Cows and Human Crew Lost at Sea in ‘Gulf Livestock 1’ Tragedy

Posted on by PETA Australia

One crew member has been rescued, but 41 other crew members and 5,800 New Zealand cows may have been lost at sea following the disappearance of a live-animal export ship. This isn’t the first time animals and humans have suffered for the live-export industry – and it will almost certainly not be the last. This disaster is further proof that – whether it’s for slaughter or breeding – the live export of animals is too great a risk.

What happened to the Gulf Livestock 1 is a tragedy, and when it would have been considered a “good” outcome that animals arrived at factory farms – where they would endure brief lives as breeding machines before being savagely slaughtered – it’s clear that live export must be banned.

The New Zealand government has suspended the trade, and PETA has written to New Zealand Prime Minister Jacinda Ardern, calling for the government for a permanent ban all live-animal exports. The country’s 2003 ban on the export of animals for slaughter abroad has dangerous loopholes that remain in current laws, allowing animals to be shipped alive for breeding overseas.

Regardless of whether they are shipped for imminent slaughter or to endure miserable lives as “breeding stock” before being killed, millions of cows, chickens, sheep, and deer still endure long journeys on rough seas, often while pregnant. They’re still confined to small pens on the voyage, and on arrival, they face life in the concrete confines of a factory farm – surely, the saddest place to give birth.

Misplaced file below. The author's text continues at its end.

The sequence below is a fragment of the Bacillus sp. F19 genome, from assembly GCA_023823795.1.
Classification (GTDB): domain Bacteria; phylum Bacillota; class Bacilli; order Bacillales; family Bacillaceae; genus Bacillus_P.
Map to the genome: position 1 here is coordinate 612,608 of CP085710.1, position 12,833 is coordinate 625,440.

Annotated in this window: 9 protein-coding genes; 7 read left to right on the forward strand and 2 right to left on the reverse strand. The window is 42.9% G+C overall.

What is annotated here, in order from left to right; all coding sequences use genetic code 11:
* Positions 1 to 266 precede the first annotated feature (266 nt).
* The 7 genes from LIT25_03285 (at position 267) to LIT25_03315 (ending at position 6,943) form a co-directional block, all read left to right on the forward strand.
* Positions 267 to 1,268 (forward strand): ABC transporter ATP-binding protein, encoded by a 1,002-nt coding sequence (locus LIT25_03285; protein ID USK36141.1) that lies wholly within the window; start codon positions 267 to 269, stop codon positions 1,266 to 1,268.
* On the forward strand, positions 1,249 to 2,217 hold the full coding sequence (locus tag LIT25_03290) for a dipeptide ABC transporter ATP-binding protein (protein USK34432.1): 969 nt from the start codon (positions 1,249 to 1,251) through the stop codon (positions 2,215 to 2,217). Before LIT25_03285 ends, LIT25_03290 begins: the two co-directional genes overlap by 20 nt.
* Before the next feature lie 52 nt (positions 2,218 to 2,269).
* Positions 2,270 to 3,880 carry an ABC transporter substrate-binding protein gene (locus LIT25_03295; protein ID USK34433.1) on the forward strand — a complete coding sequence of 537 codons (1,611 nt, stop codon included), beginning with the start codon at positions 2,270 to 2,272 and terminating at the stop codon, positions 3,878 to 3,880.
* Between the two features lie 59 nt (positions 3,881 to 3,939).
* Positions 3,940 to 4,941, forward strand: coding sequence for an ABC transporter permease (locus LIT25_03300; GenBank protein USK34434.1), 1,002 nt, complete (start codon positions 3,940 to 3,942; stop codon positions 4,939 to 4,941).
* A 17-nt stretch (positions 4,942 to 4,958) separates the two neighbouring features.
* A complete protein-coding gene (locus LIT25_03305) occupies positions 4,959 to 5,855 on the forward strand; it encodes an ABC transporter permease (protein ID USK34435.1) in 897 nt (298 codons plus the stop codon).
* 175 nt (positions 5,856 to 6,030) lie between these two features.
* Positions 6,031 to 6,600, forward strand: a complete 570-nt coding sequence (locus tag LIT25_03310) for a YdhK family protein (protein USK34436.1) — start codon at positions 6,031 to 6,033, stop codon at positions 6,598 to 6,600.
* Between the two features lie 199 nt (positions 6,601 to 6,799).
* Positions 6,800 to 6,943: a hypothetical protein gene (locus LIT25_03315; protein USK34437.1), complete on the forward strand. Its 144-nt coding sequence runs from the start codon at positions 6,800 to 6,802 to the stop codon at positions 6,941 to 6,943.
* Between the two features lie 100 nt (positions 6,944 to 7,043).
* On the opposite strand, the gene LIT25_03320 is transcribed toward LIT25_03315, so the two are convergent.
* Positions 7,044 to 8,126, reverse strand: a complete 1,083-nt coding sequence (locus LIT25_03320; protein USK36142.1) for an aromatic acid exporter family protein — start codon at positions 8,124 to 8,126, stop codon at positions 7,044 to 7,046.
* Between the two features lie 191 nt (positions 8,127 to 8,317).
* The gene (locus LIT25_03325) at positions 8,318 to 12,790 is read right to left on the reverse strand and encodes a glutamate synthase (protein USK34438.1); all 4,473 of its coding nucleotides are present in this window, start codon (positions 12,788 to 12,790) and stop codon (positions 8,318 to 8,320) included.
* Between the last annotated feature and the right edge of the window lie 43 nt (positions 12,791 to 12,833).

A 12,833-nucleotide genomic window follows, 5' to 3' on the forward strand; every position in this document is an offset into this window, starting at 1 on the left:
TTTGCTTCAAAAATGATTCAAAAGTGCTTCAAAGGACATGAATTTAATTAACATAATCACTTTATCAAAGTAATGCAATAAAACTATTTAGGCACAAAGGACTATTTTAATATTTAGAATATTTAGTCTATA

You Can Help

Public and political awareness of this issue is at an all-time high, and we’re closer than ever to stopping these boats crammed full of terrified animals from leaving our shores. Will you help?

In Australia, two pieces of legislation have the potential to change the fate of millions of animals and the course of history. Greens Member of Parliament (MP) Andrew Wilkie and Greens Senator Mehreen Faruqi have introduced bills in the lower and upper houses, respectively, that, if passed, would see an end to the export of live animals for slaughter.

These bills must pass through the House of Representatives, and your local member will be asked to vote. Please sign our action alert to urge your Australian MP to support these legislative initiatives to end live exports.